(WB) Hundreds of people from across Honduras on Saturday participated in a Pride parade that took place in one of the world’s most dangerous cities.
Kendra Stefani Jordany, a transgender woman who is running for the Central American Parliament, is among the roughly 400 people who took part in the march in the Honduran city of San Pedro Sula.
A bill that would allow trans Hondurans to legally change their names on legal documents are among the issues that Jordany and other parade participants highlighted. They also marched in support of LGBT Hondurans’ participation in the country’s general election that is scheduled to take place on Nov. 26.
Freddy Funez, a local LGBT rights advocate, told the Washington Blade the first Pride parade in Honduras’ second-largest city took place in 2000. He said people lined the streets on Saturday and watched the parade as it made its way through the city.
“What we want is that our vote, our voices are included in these public political processes,” he told the Blade.
Funez told the Blade a group of “homophobes” shot guns into the air during the parade. He said a group of evangelical Christians with loud speakers gathered in a park in downtown San Pedro Sula, but parade participants “did not realize what they said because we were in our celebration.”
Funez said nobody was injured during either incident.
“We want to demand the same rights that any other Honduran has in this country,” he told the Blade.
Parade participants seek ‘more inclusive society’
San Pedro Sula, which has a population of more than 700,000 people, is roughly 150 miles northwest of the Honduran capital of Tegucigalpa.
San Pedro Sula in 2015 had 171.2 murders per 100,000 people, which made it the most dangerous city in the world that it is not in a war zone. This figure dropped to 111.03 murders per 100,000 people in 2016.
René Martínez, a prominent local activist who was a member of President Juan Orlando Hernández’s ruling National Party, was found strangled to death in June 2016 after leaving his home in San Pedro Sula’s Chamelecón neighborhood.
Funez, who worked closely with Martínez, and other activists with whom the Blade spoke earlier this year while reporting from San Pedro Sula said police officers and gang members frequently target trans sex workers for extortion and violence and force them to sell drugs. They also said local residents who publicly criticize the gangs and the police and file formal complaints against them often receive threats that force them into hiding.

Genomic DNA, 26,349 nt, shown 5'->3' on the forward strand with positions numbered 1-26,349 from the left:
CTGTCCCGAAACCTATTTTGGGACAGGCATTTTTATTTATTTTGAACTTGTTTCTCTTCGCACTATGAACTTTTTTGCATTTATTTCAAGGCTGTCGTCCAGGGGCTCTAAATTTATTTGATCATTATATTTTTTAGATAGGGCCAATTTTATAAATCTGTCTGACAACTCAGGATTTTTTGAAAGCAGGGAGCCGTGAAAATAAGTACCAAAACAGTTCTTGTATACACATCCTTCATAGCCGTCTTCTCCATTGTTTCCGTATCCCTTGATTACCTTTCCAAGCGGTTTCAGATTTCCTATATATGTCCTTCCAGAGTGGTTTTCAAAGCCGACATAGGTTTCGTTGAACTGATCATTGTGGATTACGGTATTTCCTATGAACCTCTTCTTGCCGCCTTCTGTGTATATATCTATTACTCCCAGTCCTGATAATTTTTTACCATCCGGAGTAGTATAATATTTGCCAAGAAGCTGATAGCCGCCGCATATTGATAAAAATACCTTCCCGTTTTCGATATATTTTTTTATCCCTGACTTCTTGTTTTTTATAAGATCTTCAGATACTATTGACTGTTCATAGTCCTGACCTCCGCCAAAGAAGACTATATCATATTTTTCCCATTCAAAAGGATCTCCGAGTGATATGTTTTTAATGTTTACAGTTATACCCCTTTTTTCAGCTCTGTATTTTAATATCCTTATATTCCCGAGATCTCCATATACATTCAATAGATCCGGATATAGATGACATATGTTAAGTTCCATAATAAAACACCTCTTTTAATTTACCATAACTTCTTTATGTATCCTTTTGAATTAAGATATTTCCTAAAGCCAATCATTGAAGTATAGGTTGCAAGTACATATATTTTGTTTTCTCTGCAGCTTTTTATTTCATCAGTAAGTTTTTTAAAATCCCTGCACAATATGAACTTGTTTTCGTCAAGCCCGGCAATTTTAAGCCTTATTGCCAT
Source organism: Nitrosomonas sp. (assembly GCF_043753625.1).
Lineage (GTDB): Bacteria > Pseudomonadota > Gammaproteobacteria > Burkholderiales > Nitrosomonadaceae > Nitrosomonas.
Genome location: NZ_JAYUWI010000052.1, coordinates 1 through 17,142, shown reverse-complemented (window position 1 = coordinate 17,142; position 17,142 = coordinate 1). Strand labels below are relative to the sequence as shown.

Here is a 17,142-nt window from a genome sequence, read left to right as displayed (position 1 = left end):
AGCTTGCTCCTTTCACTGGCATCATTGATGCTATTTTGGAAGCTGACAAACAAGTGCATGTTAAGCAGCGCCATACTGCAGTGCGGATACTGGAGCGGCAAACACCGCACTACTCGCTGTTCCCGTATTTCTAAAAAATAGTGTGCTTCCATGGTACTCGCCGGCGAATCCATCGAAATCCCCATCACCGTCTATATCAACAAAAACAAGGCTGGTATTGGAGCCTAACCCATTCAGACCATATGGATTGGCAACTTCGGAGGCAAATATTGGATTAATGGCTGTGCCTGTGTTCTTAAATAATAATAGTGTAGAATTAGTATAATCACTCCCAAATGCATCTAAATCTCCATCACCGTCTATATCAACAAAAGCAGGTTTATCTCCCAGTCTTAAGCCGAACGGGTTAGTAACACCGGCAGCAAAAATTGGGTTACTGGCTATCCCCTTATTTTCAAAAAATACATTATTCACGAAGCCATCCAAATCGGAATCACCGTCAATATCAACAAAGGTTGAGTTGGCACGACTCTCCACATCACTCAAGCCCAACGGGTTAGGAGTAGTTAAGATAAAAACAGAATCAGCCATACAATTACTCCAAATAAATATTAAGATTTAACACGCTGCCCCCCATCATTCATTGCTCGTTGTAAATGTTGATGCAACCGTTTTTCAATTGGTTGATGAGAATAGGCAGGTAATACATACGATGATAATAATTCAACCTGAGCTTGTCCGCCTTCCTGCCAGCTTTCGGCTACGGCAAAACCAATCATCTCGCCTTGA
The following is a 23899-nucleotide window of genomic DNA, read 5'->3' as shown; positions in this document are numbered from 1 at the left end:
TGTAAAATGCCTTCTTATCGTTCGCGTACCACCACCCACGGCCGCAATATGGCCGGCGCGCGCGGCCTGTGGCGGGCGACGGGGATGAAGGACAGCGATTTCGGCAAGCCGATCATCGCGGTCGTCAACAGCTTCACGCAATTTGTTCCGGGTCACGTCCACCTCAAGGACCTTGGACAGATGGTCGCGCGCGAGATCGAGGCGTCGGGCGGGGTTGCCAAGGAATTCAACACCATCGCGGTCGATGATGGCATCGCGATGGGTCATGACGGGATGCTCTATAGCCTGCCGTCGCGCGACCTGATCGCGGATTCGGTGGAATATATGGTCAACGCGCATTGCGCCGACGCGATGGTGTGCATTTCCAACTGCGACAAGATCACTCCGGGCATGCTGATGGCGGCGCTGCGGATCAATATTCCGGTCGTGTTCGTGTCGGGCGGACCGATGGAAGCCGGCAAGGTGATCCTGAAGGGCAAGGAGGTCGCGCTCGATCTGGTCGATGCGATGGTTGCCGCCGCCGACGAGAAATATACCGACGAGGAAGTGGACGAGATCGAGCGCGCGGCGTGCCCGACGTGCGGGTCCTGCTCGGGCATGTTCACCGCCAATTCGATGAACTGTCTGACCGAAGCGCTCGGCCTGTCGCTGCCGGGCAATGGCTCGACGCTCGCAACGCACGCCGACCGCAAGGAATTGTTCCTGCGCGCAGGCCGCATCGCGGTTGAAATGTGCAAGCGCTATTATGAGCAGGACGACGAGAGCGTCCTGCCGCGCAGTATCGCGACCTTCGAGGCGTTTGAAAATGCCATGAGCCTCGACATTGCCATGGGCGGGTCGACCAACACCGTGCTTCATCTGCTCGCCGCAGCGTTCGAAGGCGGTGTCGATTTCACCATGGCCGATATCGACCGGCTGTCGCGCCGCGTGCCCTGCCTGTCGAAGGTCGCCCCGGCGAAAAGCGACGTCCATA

A lack of employment, education and health care and poverty have made many members of San Pedro Sula’s LGBT community susceptible to violence and discrimination. Many of them have chosen to flee the country for Mexico, and ultimately the U.S.
“We marched with the entire LGBTI community for a more inclusive society,” Javier Carrington, a local LGBT rights advocate, told the Blade.
The parade took place less than a week after David Valle of the Center for LGBTI Development and Cooperation, a Honduran advocacy group, was brutally attacked inside his home in Tegucigalpa.
Valle was scheduled to attend a meeting of Honduran advocacy groups in San Pedro Sula on Monday the U.S. Agency for International Development has organized.
Valle was expected to attend a meeting of Honduran LGBT and intersex advocacy groups in the city of San Pedro Sula on Monday that the U.S. Agency for International Development has organized. Valle, who ran for office in 2011, has participated in Gay and Lesbian Victory Institute-sponsored meetings and conferences in Honduras, the U.S. and the Dominican Republic.
— Michael K. Lavers, Washington Blade courtesy of the National LGBTQ Media Association.